Ismail Samani Mausoleum, Bukhara, Uzbekistan
The Ismail Samani Mausoleum was built in the 10th century to house the tombs of Ismail Samani, founder of the Samanid Dynasty, as well as his father and grandson. The walls are so thick and well-built that the mausoleum has never needed significant repair in the 1100 years it has stood here.
This mausoleum in Samani Park, completed in 905, is the town's oldest Muslim monument and probably its sturdiest architecturally. Built for Ismail Samani (the Samanid dynasty's founder), his father and grandson, its intricate baked terracotta brickwork - which gradually changes 'personality' through the day as the shadows shift - disguises walls almost 2m thick, helping it survive without restoration (except of the spiked dome) for 11 centuries.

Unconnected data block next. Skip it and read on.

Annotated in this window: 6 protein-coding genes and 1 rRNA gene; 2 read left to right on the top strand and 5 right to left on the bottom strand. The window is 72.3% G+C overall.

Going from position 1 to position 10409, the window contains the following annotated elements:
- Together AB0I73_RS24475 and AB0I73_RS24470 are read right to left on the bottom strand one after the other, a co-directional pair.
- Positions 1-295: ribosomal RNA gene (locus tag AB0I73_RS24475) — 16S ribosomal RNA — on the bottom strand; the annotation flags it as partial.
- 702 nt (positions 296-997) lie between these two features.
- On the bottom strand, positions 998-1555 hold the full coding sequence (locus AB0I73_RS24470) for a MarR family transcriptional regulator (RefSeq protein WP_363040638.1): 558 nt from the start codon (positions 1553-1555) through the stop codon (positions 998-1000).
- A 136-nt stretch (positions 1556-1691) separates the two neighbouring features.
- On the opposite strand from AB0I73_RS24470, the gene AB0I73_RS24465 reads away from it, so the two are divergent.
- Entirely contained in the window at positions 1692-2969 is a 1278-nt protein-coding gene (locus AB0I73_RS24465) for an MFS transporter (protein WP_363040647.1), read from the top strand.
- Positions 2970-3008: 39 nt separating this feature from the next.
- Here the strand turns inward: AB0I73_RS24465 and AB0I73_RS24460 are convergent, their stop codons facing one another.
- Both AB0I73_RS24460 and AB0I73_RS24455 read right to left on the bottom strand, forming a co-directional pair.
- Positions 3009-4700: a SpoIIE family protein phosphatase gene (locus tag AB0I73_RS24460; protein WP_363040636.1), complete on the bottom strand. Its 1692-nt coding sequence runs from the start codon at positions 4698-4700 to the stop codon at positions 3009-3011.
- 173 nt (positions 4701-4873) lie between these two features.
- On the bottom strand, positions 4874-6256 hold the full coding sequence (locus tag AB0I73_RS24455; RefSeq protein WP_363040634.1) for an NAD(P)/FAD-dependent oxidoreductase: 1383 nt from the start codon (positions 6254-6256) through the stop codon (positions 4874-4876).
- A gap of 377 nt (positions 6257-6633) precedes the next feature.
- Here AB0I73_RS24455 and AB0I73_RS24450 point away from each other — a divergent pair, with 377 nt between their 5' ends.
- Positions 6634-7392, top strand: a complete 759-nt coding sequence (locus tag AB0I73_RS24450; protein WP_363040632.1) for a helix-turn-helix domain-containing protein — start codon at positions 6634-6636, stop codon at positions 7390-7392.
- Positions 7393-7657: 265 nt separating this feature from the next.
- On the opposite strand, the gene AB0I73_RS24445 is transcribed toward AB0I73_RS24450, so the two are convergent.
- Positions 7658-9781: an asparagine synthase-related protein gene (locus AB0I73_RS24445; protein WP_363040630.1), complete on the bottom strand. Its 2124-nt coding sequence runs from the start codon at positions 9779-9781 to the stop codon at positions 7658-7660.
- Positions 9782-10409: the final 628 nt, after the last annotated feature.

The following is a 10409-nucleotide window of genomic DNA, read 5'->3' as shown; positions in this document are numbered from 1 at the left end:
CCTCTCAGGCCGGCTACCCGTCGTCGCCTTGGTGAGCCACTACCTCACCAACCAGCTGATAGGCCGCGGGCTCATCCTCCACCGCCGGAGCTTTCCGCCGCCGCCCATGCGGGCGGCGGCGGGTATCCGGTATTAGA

The Samanid mausoleum is located in the historical urban nucleus of the city of Bukhara, in a park laid out on the site of an ancient cemetery. This mausoleum, one of the most esteemed sights of Central Asian architecture, was built in the 9th (10th) century (between 892 and 943) as the resting-place of Ismail Samani - a powerful and influential amir of the Samanid dynasty, one of the Persian dynasty to rule in Central Asia, which held the city in the 9th and 10th centuries. Although in the first instance the Samanids were Governors of Khorasan and Transoxiana under the suzerainty of the Abbasid Caliphate, the dynasty soon established virtual independence from Baghdad. For many years the lower part of the mausoleum remained under a two-meter high layer of sediment. Now the foundation has been cleared of these obstacles and the mausoleum, fully restored, is open for observation from all sides as was initially planned by the builders. The monument marks a new era in the development of Central Asian architecture, which was revived after the Arab conquest of the region. The architects continued to use an ancient tradition of baked brick construction, but to a much higher standard than had been seen before. The construction and artistic details of the brickwork are still enormously impressive, and display traditional features dating back to pre-Islamic culture. The mausoleum of Pakistan's founding father, Muhammad Ali Jinnah--Mazar-e-Quaid is modeled after this structure.
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